*

How about making it so you can buy, or upgrade, 1 item with Prestige Points instead of gold?

Grand Lodge ****

Playing 3 quests is not the same as playing a scenario. In a scenario, you may not get to rest, shop, or anything. After a quest, you're back to full and and take on quest 2 and then 3 at full health. It would be the 15-minute work day for PFS.

Quests are designed either as filler for when your game session ends early, or as short intro scenarios for new players (in addition to their *real* purpose of auditioning authors). They're not there as a career track.

Grand Lodge ****

Good point.
There's no rules saying you can't rest in the middle of a scenario, but a number of scenarios are written on a 'beat the clock' mode where resting may mean failure of the mission.

Perhaps this could be circumvented by a more challenging combat situation in a Quest?

Right now most scenarios I've played go like this:
+2-3 opponents average to easy combat
+ 1 puzzle, skill challenge, rping challenge
+2-3 copponents average to easy combat
+ Boss Battle, one tough opponent with mooks, or superior tactical starting position.

Gain chronicle, HP and spells reset, go shopping.

Whereas a Quest could be like this:
+Challenging Battle, tough opponents using resources in a tougher encounter that is likely to burn resources.
HP and spells reset, only gain chronicle and go shopping if this is the [3rd or 4th] Quest played.

Quest authors would then need to be cognizant that the average to easy combats that intersperse scenarios are not good for the format. Special conditions, such as spells, terrain, or unique factors might be an important part of the combat rather than the featureless dungeon room style of combat.
I hope this makes sense.

Liberty's Edge *

Curaigh wrote:

I like the quest credits idea (maybe sticking it with three=1 for consistency). Another option would be Prestige points (also 3qc=1pp), but that no fame is earned. That is you get pp up to your fame only & encourage a refilling of the barrel so to speak.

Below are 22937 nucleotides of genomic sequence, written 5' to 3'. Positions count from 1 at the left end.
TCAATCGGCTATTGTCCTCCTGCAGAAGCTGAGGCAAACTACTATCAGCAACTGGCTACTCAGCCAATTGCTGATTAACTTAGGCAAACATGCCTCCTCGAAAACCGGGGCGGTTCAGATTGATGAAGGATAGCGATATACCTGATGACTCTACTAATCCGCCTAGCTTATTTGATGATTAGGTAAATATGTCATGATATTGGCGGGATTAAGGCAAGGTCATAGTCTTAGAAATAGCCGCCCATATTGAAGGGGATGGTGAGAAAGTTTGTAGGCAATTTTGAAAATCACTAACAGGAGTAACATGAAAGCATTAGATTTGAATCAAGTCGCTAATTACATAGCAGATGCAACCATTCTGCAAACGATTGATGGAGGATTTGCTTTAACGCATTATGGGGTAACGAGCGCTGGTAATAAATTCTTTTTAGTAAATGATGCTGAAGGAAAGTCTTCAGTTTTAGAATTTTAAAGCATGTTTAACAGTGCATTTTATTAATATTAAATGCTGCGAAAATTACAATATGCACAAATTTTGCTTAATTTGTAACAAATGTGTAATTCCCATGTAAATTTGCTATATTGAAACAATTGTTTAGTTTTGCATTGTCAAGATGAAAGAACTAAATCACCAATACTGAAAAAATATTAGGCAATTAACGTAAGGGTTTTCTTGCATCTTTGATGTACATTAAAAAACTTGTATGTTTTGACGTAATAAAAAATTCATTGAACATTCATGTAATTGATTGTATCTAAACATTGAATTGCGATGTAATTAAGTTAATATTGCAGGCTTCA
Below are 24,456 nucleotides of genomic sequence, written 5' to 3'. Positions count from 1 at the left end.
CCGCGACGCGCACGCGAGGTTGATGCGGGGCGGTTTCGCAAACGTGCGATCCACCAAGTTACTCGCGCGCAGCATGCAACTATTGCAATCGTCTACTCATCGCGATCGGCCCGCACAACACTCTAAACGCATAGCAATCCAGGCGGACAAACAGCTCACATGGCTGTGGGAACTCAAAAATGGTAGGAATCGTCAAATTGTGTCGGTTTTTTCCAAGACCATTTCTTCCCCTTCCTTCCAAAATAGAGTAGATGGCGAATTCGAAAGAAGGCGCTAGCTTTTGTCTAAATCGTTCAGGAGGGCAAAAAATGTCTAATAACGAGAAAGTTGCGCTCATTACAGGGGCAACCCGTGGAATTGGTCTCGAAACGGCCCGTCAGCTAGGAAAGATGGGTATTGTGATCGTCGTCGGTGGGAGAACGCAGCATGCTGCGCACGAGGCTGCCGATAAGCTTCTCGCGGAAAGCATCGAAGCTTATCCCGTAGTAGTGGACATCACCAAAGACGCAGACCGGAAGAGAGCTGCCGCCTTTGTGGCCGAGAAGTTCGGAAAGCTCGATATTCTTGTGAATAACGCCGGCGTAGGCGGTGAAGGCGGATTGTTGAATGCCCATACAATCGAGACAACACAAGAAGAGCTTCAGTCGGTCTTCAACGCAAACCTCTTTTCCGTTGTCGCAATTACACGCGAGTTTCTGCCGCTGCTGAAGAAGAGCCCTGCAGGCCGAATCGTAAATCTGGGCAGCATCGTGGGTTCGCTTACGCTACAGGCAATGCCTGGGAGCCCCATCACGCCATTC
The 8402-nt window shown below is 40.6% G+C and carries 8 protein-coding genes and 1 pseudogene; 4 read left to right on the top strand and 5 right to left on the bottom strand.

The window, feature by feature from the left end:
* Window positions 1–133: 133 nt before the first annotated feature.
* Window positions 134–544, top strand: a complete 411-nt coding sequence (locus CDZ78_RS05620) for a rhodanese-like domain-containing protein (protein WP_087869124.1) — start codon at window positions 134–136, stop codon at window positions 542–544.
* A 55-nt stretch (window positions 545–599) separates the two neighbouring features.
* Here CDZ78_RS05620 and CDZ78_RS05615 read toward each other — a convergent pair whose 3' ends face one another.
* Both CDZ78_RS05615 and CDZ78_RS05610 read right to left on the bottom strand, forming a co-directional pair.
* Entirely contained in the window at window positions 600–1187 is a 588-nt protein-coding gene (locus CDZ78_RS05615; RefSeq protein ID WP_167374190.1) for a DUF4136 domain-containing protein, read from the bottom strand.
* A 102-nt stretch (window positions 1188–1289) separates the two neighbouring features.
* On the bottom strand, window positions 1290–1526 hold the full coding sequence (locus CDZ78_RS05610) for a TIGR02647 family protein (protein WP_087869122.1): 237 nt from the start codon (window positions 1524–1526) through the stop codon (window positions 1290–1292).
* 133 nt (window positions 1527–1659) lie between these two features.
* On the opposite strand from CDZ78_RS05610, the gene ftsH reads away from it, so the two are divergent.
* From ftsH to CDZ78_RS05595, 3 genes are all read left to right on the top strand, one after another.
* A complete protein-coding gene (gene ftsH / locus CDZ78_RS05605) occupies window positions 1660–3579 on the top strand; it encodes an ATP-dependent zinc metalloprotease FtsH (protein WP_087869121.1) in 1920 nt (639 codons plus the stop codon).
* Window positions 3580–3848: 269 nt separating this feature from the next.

Also quests for smaller groups (or even solo) would be good. Sometimes we end up with odd numbers.

I like the "refill the barrel" idea A LOT.

I was looking at Quests thinking, this would be a really good way to up the play of Factions in the Society. Creating Quests marketed towards the various Factions for 1pp each and no fame. By being able to refill your PP people would use their prestige instead of just forgetting about it until something horrible happens. With the additional interaction, people would start to identify with their Factions more. 1PP would be a winning concept.
(it would also cause the factions to start recruiting which could be interesting. "Hey Joe, why don't you make a Taldor character and do this one little mission with me...")

Liberty's Edge

I really love that idea, I really would enjoy more faction specific quests and I also agree with the amazing "refill" pp idea (my wands tend to run out, fast) I would also really enjoy opportunities to get some more unusual animal companions and equipment (do I smell a mastodon?)

*

Right now, I believe there are more factions than quests. :)
The quests would have to be evenhanded, which would be difficult to develop and release in a timely way.
Now gaining favor with a faction, I could see that appealing to members of other factions too.
"You owe me, Chelaxian!"